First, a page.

Similarly, China is rapidly expanding its nuclear stockpile and has warned the US would pay an “unbearable price” if it aids Taiwan militarily. Last summer, a Chinese Communist Party video was more explicit, warning Japan of “full-scale war” involving nukes if Japan interferes with China’s control of Taiwan.
Russia and China are clearly forming a new axis of evil, but Biden’s role is surprisingly provocative. While he is breaking with the habit of recent Democratic presidents of presenting a weak face to the world, there is a difference between securing peace through strength and haphazardly blundering into a major conflict with loose talk.
Some Biden defenders argue he is deliberately creating “strategic ambiguity” about his intentions to keep China and Russia guessing, but there is at least an equal chance his veering so far off script is evidence of the mental decline we see elsewhere in his behavior.
Still others insist the ambiguity is valuable even if Biden didn’t mean what he said about Putin and Taiwan. That’s nonsense because Biden’s belligerent words could lead to an accidental Armageddon if Russia and China assume America is preparing for war when it is not.
Biden’s recent aggressiveness also contrasts with positions he held just recently. Despite the months of Russian buildup on Ukraine’s border, he did nothing except talk until the actual invasion in February. Even then, he was content to issue wrist-slap sanctions, openly fearful of provoking Putin.
After European leaders, themselves shamed by Europe’s public, started sending military and humanitarian aid, Biden vetoed a plan for Poland to send MiG fighters to Ukraine, saying it would be “escalatory.”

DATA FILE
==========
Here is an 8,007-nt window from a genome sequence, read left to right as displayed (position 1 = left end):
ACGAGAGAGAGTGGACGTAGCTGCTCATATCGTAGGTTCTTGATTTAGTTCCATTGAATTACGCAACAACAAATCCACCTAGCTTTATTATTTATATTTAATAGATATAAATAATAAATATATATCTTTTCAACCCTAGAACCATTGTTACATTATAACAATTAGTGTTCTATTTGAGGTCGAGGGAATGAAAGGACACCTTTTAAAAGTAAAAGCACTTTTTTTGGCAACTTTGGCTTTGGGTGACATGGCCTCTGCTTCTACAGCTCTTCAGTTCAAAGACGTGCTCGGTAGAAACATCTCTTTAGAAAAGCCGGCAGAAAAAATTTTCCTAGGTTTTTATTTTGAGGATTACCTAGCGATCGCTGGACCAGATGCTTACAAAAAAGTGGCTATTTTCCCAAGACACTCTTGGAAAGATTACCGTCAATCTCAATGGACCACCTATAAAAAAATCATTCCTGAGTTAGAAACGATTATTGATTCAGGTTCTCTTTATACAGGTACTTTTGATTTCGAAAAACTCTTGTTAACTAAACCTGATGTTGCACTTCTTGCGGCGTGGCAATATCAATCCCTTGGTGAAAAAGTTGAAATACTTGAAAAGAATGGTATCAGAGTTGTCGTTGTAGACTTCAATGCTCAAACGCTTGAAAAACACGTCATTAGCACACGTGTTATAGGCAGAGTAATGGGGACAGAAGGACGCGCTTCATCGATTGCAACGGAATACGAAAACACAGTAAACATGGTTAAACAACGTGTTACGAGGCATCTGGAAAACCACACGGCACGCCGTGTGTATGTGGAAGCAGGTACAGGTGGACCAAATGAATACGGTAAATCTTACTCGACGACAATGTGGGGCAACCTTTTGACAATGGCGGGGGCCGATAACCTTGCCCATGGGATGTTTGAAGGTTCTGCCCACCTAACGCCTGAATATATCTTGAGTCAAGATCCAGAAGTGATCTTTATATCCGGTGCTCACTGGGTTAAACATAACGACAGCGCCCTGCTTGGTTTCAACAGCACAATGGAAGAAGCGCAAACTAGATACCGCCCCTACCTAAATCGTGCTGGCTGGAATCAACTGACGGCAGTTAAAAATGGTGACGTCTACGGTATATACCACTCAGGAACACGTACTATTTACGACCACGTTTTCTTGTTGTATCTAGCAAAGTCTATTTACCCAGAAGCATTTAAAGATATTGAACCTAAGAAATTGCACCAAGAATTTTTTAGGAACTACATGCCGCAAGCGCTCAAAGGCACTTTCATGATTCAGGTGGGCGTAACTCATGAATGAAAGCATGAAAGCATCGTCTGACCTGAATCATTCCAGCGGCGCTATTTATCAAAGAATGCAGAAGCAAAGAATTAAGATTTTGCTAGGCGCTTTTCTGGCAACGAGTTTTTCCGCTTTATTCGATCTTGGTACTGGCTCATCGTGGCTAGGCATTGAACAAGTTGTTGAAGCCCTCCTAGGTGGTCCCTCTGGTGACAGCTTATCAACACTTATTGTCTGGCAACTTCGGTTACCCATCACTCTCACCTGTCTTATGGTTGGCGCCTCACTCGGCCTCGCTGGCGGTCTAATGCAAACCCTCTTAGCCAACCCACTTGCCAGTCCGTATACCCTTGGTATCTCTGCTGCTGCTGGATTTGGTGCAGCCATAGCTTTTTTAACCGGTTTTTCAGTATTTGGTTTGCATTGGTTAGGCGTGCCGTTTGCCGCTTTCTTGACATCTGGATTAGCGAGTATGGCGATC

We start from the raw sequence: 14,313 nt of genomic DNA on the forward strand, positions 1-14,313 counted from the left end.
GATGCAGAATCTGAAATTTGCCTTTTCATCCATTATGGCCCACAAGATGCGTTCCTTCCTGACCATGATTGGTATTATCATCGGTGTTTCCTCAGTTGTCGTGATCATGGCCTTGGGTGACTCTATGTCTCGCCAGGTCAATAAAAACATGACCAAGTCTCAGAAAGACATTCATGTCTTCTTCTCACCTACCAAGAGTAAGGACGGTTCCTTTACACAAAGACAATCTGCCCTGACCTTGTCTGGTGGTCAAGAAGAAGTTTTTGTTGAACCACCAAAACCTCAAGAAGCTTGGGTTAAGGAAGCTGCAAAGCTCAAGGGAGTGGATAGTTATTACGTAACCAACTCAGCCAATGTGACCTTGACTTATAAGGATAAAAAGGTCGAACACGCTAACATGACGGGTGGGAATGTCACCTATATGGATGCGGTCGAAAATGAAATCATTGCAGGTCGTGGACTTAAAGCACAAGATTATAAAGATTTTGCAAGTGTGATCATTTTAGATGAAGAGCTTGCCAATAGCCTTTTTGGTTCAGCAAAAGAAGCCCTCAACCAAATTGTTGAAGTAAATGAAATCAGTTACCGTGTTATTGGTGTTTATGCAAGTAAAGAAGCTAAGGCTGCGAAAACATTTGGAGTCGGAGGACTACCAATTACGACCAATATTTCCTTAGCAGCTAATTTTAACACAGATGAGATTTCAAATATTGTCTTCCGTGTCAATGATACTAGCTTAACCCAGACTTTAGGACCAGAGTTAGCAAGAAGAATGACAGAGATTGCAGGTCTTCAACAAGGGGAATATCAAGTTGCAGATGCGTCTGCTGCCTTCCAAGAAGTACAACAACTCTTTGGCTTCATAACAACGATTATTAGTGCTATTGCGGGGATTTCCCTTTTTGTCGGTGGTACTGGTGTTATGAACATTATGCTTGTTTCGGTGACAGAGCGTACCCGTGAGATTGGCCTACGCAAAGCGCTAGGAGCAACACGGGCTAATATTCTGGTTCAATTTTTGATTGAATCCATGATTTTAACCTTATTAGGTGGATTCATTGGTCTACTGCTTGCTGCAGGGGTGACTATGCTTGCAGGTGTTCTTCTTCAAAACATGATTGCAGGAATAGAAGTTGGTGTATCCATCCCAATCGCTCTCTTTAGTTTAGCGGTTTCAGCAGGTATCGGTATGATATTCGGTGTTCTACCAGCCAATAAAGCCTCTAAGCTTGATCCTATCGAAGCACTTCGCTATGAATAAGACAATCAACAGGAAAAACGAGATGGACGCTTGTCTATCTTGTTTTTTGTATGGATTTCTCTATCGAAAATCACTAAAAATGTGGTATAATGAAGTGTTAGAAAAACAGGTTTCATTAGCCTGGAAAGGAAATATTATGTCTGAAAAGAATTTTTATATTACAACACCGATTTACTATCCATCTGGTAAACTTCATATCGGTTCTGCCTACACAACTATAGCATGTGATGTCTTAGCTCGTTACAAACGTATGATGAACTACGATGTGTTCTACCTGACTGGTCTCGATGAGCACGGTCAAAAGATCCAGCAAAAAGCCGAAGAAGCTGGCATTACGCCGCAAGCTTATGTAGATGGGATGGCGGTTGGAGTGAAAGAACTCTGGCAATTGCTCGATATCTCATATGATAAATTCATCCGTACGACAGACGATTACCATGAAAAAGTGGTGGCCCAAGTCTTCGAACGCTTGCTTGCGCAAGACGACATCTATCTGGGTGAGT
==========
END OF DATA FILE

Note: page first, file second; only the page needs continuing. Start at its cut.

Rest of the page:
A hawkish turn
More recently, he flipped his posture and went all-in, sending an unending flow of billions of dollars and top-line military equipment. And although he promised there would never be American boots on the ground, there is now talk he will send special forces to guard the reopened embassy in Kyiv, a duty normally assigned to Marines.
If those troops come under fire, Americans forces could quickly be fighting Russian forces — the very situation Biden said for months had to be avoided.
The president is following a similarly hawkish evolution on China. Campaigning in 2019, he scoffed at Donald Trump’s tough stance, saying, “China is going to eat our lunch? Come on, man. I mean, you know, they’re not bad folks.”
Yet now we’re seemingly ready to go to war over Taiwan. I say seemingly because Secretary of State Antony Blinken’s major address on China last Thursday was more mush than muscular.
So perhaps our China policy is to speak loudly and carry a small stick.
The growing global tensions and doubts about the president’s ability to manage them recall Robert Gates’ infamous assertion that Biden “has been wrong on nearly every major foreign policy and national-security issue over the past four decades.”
Gates made the stinging comment in a 2014 memoir, and last year cited Biden’s botched, chaotic withdrawal from Afghanistan as current evidence.
That history, coupled with the rampant domestic disasters defining Biden’s term, means we are witnessing him at a later stage of life in a bigger job making bigger, more dangerous mistakes.
Finally, it is fair but not very comforting to recall Barack Obama’s warning about his former vice president: “Don’t underestimate Joe’s ability to f- -k things up.”